Her determination was just then assisted by the bus driver and the rainy road. The vehicle lurched, and deposited Scarlett neatly wedged on the floor between her seat and the row in front.
"Thank the man for me, Rhett. This is the first comfortable position I've had all night," she laughed.
Rhett smiled and reached out to help her up, continuing the song as he did.
'She flies through the air, with the greatest of ease—' his singing voice was a pleasant, rich baritone.
As his fingers slid under hers, it happened again—something like light, very bright, but not uncomfortable, jumped from his skin to hers, sending a frisson of sensation down her spine. His eyes had twinkled with good humor as he sang, but as he pulled her up, she had the curious feeling that he had sensed it, too. That light had changed, deepened into something… something— oh! she couldn't put her finger on it, wasn't even sure if there was a name to it. If there was, it was probably a 37-letter German word, and Ashley probably knew what it was.
Oh, good heavens, Ashley! Her cheeks tingled with embarrassment, certain that Ellen would not approve, although she couldn't think exactly why, even as her heart thumped regretfully as she uncurled her hand from Rhett's.
"Tha—" she began. Fate saved her further discomfiture when a sharp cry several rows ahead interrupted her. It was fortunate, indeed, for Scarlett, anyway, that this happened, saving her as it did from speaking coldly in exactly the manner most likely to annoy and offend her partner. It was, of course, less fortunate to the issuant of the sharp cry, but I'm getting there.
"Ma! Ma!" a little boy was calling, pushing at the shoulder of a small, very pale woman. Other passengers had crowded around, but Rhett, with his broad shoulders, parted the cluster, Moses-like. Scarlett followed easily in his wake.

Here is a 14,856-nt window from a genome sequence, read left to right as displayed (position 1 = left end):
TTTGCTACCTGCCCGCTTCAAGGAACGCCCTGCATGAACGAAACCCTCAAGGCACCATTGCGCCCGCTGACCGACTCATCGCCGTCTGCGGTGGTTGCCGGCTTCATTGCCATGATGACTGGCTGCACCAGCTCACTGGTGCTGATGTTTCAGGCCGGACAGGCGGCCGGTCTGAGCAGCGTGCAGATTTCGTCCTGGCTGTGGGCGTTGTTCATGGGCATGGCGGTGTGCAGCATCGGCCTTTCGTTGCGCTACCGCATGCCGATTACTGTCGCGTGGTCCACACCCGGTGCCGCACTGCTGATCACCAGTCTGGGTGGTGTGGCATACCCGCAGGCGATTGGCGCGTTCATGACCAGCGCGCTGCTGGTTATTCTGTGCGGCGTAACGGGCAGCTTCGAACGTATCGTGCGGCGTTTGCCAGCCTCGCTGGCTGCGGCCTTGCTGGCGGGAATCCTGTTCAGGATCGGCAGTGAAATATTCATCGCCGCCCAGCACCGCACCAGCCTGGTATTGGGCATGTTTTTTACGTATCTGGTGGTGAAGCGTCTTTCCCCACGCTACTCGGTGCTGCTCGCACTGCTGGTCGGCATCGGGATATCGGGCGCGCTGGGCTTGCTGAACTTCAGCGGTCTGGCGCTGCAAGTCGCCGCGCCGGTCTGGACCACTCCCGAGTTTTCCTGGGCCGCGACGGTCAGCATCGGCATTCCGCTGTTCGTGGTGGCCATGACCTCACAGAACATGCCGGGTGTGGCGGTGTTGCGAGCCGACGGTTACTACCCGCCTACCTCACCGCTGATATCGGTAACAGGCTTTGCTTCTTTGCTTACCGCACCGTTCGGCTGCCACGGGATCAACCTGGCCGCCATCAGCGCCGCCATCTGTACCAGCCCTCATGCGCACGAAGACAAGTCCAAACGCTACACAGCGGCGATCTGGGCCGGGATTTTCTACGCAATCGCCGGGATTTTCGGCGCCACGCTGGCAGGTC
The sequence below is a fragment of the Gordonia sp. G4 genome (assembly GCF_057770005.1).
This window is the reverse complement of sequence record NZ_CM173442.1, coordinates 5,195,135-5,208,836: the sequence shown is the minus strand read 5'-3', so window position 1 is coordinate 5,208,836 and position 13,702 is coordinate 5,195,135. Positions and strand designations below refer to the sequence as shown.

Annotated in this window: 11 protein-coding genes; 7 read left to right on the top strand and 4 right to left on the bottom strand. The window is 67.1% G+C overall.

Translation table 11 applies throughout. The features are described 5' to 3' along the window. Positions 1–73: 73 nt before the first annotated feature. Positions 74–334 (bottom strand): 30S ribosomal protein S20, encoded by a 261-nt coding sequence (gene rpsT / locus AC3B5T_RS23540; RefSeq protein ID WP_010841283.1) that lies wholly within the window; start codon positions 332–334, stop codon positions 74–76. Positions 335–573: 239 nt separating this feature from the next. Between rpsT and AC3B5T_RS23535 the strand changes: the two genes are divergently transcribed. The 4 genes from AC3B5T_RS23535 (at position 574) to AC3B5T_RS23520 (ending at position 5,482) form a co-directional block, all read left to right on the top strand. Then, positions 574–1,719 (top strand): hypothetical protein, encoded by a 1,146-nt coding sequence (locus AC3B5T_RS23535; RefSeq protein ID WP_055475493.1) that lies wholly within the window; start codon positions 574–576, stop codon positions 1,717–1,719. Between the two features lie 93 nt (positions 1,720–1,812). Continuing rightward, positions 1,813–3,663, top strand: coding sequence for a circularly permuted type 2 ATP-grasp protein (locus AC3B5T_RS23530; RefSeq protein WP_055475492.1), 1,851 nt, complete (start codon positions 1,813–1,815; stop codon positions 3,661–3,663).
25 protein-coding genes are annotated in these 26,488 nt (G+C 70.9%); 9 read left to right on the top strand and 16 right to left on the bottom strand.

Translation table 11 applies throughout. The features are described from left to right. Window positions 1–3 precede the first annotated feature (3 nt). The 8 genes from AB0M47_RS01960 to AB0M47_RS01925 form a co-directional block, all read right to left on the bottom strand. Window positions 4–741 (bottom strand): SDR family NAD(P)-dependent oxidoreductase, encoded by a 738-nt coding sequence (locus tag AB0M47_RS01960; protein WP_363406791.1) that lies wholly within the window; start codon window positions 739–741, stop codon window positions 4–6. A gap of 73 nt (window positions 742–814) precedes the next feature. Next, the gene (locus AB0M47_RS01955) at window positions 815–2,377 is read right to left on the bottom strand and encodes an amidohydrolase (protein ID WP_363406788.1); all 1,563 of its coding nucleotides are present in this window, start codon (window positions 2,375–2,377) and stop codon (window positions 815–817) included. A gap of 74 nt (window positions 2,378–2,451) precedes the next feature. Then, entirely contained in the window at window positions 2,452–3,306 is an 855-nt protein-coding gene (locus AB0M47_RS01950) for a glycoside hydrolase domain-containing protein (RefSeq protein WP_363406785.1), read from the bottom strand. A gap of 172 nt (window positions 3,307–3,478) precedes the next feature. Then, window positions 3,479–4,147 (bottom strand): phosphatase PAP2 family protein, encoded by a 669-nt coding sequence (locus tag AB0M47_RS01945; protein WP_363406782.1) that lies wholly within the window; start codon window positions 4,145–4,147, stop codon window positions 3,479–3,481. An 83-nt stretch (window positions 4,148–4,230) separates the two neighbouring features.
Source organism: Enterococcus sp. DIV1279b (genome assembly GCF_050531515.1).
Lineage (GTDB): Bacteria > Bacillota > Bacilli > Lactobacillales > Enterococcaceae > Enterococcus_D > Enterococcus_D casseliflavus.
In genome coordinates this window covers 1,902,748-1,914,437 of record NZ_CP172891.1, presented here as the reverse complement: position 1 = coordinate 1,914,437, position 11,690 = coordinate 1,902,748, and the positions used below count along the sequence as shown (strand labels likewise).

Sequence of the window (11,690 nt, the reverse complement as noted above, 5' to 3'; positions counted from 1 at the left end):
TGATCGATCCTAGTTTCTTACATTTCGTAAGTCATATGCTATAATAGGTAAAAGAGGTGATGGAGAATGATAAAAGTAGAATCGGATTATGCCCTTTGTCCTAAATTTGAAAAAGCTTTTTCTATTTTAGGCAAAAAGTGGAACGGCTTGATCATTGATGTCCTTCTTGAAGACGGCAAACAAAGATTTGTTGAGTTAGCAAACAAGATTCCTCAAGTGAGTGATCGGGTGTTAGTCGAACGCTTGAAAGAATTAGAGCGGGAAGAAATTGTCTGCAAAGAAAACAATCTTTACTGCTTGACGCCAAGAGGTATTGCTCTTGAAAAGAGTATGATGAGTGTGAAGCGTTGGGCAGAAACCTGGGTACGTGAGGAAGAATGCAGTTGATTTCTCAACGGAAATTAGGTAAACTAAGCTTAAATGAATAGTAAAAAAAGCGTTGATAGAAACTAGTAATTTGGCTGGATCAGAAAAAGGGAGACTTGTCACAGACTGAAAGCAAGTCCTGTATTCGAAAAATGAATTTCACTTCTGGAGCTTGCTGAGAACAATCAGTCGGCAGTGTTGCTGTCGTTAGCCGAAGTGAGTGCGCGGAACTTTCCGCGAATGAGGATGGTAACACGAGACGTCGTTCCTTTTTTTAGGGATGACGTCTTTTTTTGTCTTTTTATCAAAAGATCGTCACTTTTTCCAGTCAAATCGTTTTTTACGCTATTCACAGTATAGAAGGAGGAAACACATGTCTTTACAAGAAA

The boy's clothes were rumpled, his blond curls flattened from where his cap, now twisting in his hands, had sat. "Ma! What's the matter with you? Ma!" he called, tears streaking down his cheeks.
Around them, Scarlett heard the passengers who had been nearest whisper to each other. "She's fainted." and "See, look how pale she is!"
Rhett, assessing the situation, took charge. "Somebody, get her some water," he said, before turning to the boy, and talking soothingly. "Better let me get in there, son."
The boy sniffed and reluctantly let go of his mother's hand, but edged out of the seat so Rhett could move in. He lifted her up and sat her across the two seats, with her back facing the window. Her head lolled against his shoulder as he did so, and he shifted her away to lean against the seats so she would not fall.
Scarlett felt a nudge in her ribs, and found a hand holding a cup of water when she looked down. "Oh yes, thank you," she smiled, and handed it over to Rhett. The woman's eyes opened slowly, and she looked around, bewildered.
"That's better," Rhett said, his tone surprisingly gentle. "You're all right now—just took a little nose-dive, is all," and offered her the water.
He helped her to sit up, before the boy, who had been gripping Scarlett's hand, she now realized, burst forward again, and threw his arms around his mother. Scarlett noticed how the woman seemed exhausted simply by her son's relief, and looked at Rhett. Fortunately, he'd seen it, too, and drew the boy away. Scarlett sat down next to the woman, and kept half an eye on Rhett and the boy, as they moved up the aisle.